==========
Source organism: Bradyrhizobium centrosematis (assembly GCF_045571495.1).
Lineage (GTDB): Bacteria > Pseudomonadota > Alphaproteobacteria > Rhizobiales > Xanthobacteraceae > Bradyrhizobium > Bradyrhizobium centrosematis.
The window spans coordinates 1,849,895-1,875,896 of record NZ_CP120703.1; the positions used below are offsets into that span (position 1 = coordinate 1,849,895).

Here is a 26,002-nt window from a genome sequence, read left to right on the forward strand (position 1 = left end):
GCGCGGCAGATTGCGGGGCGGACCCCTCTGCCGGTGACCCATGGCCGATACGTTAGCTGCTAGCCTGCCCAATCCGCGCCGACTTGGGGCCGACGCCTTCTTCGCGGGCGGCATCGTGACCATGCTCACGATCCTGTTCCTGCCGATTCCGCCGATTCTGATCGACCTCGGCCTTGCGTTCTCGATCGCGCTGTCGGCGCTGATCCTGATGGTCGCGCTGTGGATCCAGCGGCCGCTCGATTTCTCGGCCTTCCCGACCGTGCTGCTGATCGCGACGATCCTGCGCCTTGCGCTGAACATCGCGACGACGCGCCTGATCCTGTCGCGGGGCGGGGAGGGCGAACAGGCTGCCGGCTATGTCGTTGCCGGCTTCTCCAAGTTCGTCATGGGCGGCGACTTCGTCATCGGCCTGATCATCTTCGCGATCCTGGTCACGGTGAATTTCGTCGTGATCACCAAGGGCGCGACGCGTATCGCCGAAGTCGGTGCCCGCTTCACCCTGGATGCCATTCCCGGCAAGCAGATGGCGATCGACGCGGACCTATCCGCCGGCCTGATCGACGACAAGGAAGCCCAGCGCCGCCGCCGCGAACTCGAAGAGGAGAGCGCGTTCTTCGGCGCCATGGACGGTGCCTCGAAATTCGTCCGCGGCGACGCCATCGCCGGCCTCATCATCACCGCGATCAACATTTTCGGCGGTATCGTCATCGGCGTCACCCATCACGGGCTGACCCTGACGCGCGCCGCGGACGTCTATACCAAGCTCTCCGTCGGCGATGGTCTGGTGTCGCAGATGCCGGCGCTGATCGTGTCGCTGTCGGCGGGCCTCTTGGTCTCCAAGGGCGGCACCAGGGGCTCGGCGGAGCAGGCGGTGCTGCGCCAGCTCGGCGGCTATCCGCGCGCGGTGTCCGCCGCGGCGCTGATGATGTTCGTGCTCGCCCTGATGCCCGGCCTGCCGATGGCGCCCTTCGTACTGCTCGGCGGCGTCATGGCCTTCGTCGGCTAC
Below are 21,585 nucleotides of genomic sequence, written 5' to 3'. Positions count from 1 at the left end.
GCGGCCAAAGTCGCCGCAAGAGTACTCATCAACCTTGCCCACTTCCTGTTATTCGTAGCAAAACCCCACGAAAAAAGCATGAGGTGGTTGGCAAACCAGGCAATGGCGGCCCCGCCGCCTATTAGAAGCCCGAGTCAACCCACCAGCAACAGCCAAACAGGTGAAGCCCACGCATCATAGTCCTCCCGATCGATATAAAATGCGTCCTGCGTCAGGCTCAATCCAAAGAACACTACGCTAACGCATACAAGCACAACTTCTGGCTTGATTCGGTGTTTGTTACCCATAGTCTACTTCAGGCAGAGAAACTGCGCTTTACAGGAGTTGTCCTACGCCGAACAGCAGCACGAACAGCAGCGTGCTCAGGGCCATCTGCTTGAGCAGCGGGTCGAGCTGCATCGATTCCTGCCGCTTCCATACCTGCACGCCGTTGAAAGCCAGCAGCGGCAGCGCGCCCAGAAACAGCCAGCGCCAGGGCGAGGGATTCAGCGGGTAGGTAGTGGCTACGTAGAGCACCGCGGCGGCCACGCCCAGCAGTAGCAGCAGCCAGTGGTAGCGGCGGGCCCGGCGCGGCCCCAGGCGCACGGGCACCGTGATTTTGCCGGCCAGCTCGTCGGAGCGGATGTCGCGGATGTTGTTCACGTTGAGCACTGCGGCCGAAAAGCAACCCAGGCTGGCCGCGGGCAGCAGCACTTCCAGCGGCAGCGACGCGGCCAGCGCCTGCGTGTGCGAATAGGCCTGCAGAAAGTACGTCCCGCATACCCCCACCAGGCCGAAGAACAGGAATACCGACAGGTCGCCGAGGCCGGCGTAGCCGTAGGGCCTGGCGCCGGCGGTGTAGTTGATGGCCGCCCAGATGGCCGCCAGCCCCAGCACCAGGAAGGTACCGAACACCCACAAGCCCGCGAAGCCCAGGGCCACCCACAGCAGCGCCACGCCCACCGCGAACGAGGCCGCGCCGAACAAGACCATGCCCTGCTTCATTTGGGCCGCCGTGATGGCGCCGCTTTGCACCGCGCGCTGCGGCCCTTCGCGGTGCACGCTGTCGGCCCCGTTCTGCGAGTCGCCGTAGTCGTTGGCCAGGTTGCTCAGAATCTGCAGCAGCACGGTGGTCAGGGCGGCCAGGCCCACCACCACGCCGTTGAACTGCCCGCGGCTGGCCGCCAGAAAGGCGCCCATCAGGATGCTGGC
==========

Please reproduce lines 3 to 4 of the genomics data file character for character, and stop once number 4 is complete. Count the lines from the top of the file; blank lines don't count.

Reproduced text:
The window spans coordinates 1,849,895-1,875,896 of record NZ_CP120703.1; the positions used below are offsets into that span (position 1 = coordinate 1,849,895).

Here is a 26,002-nt window from a genome sequence, read left to right on the forward strand (position 1 = left end):